As I go into this last week before Ironman Canada, as I prepare for this mammoth undertaking that seems as insanely full of details as an Everest expedition, each one quite important for race day, I am also making sure that once I start the race on Sunday morning, I have my own clear definition for why I do what I do:

What is an Ironman (and why am I doing it?)

Fundamentally, I personally need to know the answer, the real honest reason I am undertaking this trip. Maybe I am too philosophical, but philosphy has always pulled me through.

I have come to understand that my racing involves three levels of preparation:

First there is the obvious physical preparation, training for the distance without which I would not get over Richter Pass. Learning the nutrition and hydration specific to Ironman took a tremendous level of commitment and involvement that will be crucial to my race day success.

Then there is creating the opportunity to race to my physical potential. This is where sports psychology comes in. I use mental preparation strategies to develop a game plan for the week before Ironman, and a lot of positive visualization to tackle the length of the actual race.

When I have completed the training to the best of my ability I enter my taper week and accept that I will be as ready as I can be. I don't waste energy second guessing my training. It's done. I put my energy into taking care of the race details and getting my mind wrapped around the process of executing the race.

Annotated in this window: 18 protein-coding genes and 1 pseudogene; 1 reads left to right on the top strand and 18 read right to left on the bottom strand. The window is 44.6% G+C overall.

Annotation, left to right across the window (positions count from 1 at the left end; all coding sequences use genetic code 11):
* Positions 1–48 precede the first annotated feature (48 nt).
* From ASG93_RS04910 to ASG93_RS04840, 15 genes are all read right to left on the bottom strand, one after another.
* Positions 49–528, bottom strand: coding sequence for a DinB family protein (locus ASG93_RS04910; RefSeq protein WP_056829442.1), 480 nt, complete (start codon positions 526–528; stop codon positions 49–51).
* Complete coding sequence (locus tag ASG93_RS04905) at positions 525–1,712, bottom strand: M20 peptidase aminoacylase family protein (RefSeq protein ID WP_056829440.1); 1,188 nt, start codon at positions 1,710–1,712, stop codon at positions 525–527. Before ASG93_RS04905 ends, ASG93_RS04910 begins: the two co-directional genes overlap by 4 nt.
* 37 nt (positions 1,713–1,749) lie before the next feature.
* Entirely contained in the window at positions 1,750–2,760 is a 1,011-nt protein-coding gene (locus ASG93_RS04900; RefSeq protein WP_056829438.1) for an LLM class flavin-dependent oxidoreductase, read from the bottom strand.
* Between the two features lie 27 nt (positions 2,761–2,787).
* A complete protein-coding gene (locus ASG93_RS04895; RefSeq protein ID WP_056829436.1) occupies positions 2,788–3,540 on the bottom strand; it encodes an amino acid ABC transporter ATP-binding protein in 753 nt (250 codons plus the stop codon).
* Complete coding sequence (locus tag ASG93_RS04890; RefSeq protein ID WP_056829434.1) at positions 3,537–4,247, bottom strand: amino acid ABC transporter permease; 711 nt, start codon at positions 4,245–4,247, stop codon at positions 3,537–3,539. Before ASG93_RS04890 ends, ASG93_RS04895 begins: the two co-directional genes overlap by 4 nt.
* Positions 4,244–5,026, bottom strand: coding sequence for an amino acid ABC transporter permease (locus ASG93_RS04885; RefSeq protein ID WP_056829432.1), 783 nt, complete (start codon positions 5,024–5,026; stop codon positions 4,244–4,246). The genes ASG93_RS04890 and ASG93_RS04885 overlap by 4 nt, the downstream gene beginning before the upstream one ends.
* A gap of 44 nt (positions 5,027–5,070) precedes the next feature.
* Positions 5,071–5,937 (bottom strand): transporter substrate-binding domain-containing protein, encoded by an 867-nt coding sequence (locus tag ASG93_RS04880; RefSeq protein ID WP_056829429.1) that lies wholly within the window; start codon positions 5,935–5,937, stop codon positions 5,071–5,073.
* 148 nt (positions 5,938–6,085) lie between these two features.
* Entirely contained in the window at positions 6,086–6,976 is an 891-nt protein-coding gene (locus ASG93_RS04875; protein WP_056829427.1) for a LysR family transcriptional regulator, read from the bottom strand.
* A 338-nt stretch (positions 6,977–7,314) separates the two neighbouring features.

In the calmness and confidence that comes from being mentally and physically prepared for a goal, my intentions (intentions that have been hovering in the background of my consciousness) make themselves joyfully known. I race because I love the test of racing. I race because it makes me feel good about myself and my life. I race because it connects me to a community that shares similar values. I race because for the hours I am out there, I can focus on one thing that I do well, my mind free and uncluttered from the paying of bills, the car repairs, the laundry. Finishing, winning, running a 3 hour marathon: these things might be my goals, but my purpose is to race.

After all the calories are calculated, the bags are packed, the tires pumped and goggles adjusted, the cannon thunders into the morning and I enter the zone called 'race day'.

Deep into the race, with so many hours to talk myself through this test of endurance and with so many hours to experience discomfort, joy, agony, elation, pain, and everything else that happens out there, it's nice to know that deep in my subconscious, I am happy that I am where I am. Not only am I happy, but I am sure of my reasons for being there.

What is an Ironman? An Ironman is to race.

We all have different reasons for being out there. Know yours. Know it well.

What's your definition?

See you out there!


Wednesday, August 08, 2007